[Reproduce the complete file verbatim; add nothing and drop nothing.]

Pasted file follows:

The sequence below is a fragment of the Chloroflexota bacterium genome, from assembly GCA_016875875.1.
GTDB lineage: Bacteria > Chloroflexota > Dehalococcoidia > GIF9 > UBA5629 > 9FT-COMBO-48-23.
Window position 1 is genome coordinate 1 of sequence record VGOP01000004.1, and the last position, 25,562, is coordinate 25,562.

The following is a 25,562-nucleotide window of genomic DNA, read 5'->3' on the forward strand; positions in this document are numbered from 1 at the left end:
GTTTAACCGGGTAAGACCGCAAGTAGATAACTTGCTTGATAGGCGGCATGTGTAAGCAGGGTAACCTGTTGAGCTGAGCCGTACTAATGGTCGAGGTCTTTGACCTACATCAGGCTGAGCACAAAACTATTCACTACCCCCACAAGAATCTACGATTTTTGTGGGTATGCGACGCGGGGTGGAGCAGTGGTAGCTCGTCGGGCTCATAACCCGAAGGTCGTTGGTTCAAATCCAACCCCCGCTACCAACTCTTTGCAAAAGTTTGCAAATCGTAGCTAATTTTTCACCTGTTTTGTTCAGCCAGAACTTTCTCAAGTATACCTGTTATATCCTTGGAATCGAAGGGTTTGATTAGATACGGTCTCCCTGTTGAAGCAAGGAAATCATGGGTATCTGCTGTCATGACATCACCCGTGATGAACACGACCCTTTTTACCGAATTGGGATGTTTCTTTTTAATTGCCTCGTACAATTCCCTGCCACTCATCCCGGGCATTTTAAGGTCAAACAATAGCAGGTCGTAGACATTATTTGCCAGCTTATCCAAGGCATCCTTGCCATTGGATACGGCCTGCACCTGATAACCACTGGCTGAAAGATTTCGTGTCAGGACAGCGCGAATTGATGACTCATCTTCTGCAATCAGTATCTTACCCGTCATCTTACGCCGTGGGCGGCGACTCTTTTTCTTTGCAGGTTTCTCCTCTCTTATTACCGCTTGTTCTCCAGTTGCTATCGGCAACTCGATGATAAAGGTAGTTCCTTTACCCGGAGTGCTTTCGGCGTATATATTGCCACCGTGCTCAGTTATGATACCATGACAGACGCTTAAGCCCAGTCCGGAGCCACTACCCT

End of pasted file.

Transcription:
The sequence below is a fragment of the Chloroflexota bacterium genome, from assembly GCA_016875875.1.
GTDB lineage: Bacteria > Chloroflexota > Dehalococcoidia > GIF9 > UBA5629 > 9FT-COMBO-48-23.
Window position 1 is genome coordinate 1 of sequence record VGOP01000004.1, and the last position, 25,562, is coordinate 25,562.

The following is a 25,562-nucleotide window of genomic DNA, read 5'->3' on the forward strand; positions in this document are numbered from 1 at the left end:
GTTTAACCGGGTAAGACCGCAAGTAGATAACTTGCTTGATAGGCGGCATGTGTAAGCAGGGTAACCTGTTGAGCTGAGCCGTACTAATGGTCGAGGTCTTTGACCTACATCAGGCTGAGCACAAAACTATTCACTACCCCCACAAGAATCTACGATTTTTGTGGGTATGCGACGCGGGGTGGAGCAGTGGTAGCTCGTCGGGCTCATAACCCGAAGGTCGTTGGTTCAAATCCAACCCCCGCTACCAACTCTTTGCAAAAGTTTGCAAATCGTAGCTAATTTTTCACCTGTTTTGTTCAGCCAGAACTTTCTCAAGTATACCTGTTATATCCTTGGAATCGAAGGGTTTGATTAGATACGGTCTCCCTGTTGAAGCAAGGAAATCATGGGTATCTGCTGTCATGACATCACCCGTGATGAACACGACCCTTTTTACCGAATTGGGATGTTTCTTTTTAATTGCCTCGTACAATTCCCTGCCACTCATCCCGGGCATTTTAAGGTCAAACAATAGCAGGTCGTAGACATTATTTGCCAGCTTATCCAAGGCATCCTTGCCATTGGATACGGCCTGCACCTGATAACCACTGGCTGAAAGATTTCGTGTCAGGACAGCGCGAATTGATGACTCATCTTCTGCAATCAGTATCTTACCCGTCATCTTACGCCGTGGGCGGCGACTCTTTTTCTTTGCAGGTTTCTCCTCTCTTATTACCGCTTGTTCTCCAGTTGCTATCGGCAACTCGATGATAAAGGTAGTTCCTTTACCCGGAGTGCTTTCGGCGTATATATTGCCACCGTGCTCAGTTATGATACCATGACAGACGCTTAAGCCCAGTCCGGAGCCACTACCCT